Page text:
How does it work?

Find Big Mail attaches labels to your biggest emails so they are easy to find. To undo the scan just delete the labels. The labels are not 'live' or constantly up-to-date, but only a snapshot of the situation at the moment when the scan was run.

  1. Authorize: FindBigMail redirects you to Google where you authorize the following access:

    • Know who you are on Google.
      We don't actually ask for this but google just adds it themselves for no obvious reason. We don't know, or care, who you are on Google+, and never use it.
    • View your email address.
      We use this to email the report to you. We do not, and will never, disclose or sell your email address to anyone, and we will never send you spam. If we ever get around to reimplementing the payment system again, we would use it to work out whether you need to pay for the service, or not. Even then we do not store the email address but only a one-way hash of it. We circumvent security risks simply by not keeping anything worth stealing.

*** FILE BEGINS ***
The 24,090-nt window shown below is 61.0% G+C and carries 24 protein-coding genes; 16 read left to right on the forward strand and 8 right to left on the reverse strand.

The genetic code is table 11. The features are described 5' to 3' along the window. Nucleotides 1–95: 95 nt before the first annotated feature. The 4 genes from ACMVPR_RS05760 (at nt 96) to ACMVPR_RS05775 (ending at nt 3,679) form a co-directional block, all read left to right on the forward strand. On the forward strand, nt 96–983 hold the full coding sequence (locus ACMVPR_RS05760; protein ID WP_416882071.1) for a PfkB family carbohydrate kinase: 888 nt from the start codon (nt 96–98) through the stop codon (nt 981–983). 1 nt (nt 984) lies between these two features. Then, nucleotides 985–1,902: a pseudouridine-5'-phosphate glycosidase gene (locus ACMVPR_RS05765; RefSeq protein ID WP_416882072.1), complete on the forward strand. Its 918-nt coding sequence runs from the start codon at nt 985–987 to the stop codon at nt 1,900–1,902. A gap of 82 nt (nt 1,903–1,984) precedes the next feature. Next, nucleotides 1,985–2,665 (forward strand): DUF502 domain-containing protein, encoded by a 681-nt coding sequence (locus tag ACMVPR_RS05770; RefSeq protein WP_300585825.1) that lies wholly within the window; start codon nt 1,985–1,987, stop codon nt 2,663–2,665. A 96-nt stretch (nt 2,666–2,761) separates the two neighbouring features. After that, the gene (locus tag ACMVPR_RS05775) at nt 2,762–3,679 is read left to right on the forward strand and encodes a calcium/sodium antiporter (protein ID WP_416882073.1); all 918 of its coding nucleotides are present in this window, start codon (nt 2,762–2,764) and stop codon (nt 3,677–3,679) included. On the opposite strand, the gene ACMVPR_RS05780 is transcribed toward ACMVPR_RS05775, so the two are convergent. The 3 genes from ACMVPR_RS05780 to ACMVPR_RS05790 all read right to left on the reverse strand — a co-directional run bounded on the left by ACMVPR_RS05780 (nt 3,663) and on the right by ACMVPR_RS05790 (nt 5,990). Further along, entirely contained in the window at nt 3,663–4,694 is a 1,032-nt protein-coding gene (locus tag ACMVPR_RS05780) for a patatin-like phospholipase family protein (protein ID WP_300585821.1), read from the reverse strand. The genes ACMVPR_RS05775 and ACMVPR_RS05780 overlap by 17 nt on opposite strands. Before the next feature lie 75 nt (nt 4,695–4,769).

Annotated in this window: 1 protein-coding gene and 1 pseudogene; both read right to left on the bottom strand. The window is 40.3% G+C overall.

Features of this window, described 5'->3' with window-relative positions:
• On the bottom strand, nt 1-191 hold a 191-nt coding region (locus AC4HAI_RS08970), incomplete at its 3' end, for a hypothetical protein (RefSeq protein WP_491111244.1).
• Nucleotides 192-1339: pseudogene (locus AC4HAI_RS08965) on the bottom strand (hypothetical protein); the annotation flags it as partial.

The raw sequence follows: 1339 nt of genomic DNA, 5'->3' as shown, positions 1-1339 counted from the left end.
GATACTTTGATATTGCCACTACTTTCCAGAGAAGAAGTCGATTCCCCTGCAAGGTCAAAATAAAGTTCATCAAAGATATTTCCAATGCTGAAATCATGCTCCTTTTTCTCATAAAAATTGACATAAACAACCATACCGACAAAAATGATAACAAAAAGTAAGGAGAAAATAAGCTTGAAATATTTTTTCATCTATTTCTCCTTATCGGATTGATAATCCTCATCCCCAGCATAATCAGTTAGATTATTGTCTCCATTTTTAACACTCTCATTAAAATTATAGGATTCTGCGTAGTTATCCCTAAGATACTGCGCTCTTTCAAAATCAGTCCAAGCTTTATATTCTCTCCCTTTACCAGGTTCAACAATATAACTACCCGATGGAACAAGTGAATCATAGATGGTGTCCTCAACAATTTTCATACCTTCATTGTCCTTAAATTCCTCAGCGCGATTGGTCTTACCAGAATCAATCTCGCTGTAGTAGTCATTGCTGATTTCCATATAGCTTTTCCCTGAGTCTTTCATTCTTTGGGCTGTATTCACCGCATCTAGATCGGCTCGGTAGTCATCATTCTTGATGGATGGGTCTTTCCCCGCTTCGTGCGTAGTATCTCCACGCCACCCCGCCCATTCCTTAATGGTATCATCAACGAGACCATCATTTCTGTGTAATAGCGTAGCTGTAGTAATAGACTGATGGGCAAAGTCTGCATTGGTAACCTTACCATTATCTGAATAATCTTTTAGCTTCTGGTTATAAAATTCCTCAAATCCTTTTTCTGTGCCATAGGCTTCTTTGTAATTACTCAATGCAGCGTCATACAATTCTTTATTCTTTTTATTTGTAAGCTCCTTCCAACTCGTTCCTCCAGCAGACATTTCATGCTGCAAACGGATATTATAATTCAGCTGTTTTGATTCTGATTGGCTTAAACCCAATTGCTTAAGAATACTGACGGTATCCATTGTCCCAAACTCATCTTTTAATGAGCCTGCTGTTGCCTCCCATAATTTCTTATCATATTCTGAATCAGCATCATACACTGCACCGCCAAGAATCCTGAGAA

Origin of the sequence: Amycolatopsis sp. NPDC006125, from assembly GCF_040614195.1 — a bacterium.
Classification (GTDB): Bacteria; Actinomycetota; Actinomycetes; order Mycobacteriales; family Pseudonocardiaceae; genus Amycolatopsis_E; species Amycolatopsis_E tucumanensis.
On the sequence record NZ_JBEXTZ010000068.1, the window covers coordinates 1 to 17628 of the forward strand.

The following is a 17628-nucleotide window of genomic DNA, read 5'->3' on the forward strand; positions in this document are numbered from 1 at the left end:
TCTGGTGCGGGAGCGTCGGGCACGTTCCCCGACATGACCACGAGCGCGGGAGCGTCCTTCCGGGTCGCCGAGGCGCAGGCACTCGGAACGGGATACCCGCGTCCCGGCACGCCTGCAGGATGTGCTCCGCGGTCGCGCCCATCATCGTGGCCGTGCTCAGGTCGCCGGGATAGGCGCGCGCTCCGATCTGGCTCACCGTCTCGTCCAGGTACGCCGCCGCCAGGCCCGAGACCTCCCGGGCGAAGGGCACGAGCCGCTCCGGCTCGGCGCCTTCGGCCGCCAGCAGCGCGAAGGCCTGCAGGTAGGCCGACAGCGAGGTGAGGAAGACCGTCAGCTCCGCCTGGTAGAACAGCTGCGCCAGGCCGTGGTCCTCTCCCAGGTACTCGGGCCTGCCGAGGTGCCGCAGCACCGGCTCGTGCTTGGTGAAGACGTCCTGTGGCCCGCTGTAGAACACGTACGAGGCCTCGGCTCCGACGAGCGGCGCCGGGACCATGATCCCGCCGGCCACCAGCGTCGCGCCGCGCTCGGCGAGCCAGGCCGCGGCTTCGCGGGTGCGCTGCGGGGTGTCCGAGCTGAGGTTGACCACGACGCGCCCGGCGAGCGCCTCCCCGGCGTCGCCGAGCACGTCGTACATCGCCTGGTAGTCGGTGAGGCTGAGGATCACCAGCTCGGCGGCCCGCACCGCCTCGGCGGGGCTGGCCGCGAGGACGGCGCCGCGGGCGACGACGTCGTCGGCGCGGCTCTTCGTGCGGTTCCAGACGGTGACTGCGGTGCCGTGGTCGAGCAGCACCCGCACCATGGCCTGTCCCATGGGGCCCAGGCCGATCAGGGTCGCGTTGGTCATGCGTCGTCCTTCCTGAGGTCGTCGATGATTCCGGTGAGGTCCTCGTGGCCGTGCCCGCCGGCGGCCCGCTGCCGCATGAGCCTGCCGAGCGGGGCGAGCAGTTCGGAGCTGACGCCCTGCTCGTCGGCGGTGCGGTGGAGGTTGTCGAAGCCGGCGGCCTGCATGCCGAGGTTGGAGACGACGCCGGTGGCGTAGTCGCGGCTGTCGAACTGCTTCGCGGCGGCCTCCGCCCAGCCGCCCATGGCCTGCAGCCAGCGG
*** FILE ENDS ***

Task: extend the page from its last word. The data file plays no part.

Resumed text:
• View and modify but not delete your email.
      To determine the size of your email we need to 'view' it. We honestly have no interest in reading your mail, but need this permission to determine how big each individual email is. To attach a label to an email, we need to 'modify' it. We don't actually change anything of the email, other than to attach the label. Removing the label reverts the message to exactly the same state it was before it was 'modified' to attach the label.

    For your security, authorization is not retained, but proactively revoked at the end of every scan. Therefore we need to repeat authorization at the beginning of each and every scan.

  2. Label: Google will redirect you back to FindBigMail and you'll see a page which reports the progress of your scan. If there are others in the queue before you, there might be a wait. You can watch, or leave this page, or quit the browser entirely. None of these actions will cancel or interrupt the scan.

    The scan works by sorting your email in order of size and labelling the first 20 emails with the "FindBigMail Top 20" label. It then continues adding labels down the list until the emails are too small to warrant a label. The scan then generates a report and emails it to you.

  3. Report: When the scan is complete, if your browser is still open, you'll be redirected to the report. After a period of time the report will be deleted and thus all trace of your scan is lost.

How much does it cost to use FindBigMail?